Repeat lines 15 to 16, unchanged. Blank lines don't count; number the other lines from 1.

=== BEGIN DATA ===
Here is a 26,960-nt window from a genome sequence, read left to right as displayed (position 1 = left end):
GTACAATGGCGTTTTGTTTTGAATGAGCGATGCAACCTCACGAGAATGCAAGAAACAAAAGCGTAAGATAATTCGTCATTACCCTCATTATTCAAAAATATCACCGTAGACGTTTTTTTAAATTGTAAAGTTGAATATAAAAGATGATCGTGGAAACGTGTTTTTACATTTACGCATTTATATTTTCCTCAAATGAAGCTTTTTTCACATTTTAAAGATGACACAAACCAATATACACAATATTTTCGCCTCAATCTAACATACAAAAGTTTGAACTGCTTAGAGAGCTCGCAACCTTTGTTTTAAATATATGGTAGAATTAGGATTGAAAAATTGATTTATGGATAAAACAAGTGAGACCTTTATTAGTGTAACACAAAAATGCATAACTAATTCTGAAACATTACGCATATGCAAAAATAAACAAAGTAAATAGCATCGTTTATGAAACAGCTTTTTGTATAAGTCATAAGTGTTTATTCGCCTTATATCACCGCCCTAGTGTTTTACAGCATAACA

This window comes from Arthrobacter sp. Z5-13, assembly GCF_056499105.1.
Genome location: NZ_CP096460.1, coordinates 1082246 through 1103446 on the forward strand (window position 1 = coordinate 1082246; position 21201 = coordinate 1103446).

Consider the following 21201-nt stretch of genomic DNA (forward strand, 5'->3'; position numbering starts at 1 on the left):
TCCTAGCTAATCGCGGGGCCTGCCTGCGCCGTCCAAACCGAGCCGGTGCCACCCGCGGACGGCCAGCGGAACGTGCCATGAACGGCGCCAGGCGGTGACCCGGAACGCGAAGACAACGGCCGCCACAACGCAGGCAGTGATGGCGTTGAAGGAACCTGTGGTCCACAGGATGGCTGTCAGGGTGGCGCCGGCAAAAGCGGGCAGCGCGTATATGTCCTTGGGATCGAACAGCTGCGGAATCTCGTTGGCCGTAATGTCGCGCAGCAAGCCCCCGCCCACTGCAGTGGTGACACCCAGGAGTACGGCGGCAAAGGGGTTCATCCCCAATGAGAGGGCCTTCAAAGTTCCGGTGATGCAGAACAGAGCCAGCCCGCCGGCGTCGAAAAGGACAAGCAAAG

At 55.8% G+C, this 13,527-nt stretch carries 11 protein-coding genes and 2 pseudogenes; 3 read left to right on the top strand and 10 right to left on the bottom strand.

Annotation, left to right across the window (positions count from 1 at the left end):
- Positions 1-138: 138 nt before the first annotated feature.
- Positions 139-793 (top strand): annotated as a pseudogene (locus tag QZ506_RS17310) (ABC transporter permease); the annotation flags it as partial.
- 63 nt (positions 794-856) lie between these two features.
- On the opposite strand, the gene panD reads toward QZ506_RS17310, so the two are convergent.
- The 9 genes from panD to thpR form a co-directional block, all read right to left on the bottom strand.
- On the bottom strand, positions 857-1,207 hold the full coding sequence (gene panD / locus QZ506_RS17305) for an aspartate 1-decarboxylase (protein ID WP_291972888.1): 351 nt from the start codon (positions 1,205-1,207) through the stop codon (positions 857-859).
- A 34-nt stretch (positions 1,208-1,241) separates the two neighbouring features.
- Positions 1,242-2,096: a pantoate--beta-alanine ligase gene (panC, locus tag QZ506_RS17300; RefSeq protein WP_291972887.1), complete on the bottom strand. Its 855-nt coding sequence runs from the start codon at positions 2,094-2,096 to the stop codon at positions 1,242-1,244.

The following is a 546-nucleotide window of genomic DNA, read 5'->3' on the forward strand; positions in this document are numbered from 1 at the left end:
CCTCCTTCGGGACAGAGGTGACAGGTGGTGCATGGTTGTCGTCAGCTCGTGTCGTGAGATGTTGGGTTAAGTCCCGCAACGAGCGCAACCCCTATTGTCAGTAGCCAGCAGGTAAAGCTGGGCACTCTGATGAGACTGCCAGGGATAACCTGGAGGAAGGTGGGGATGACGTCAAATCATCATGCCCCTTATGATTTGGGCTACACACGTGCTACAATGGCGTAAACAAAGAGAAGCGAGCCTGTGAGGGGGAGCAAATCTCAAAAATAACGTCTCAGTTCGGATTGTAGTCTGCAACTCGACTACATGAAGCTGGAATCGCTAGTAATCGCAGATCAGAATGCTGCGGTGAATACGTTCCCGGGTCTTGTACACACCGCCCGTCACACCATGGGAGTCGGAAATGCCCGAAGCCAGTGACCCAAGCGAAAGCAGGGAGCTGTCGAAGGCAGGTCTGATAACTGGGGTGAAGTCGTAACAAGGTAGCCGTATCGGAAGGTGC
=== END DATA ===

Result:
- A 34-nt stretch (positions 1,208-1,241) separates the two neighbouring features.
- Positions 1,242-2,096: a pantoate--beta-alanine ligase gene (panC, locus tag QZ506_RS17300; RefSeq protein WP_291972887.1), complete on the bottom strand. Its 855-nt coding sequence runs from the start codon at positions 2,094-2,096 to the stop codon at positions 1,242-1,244.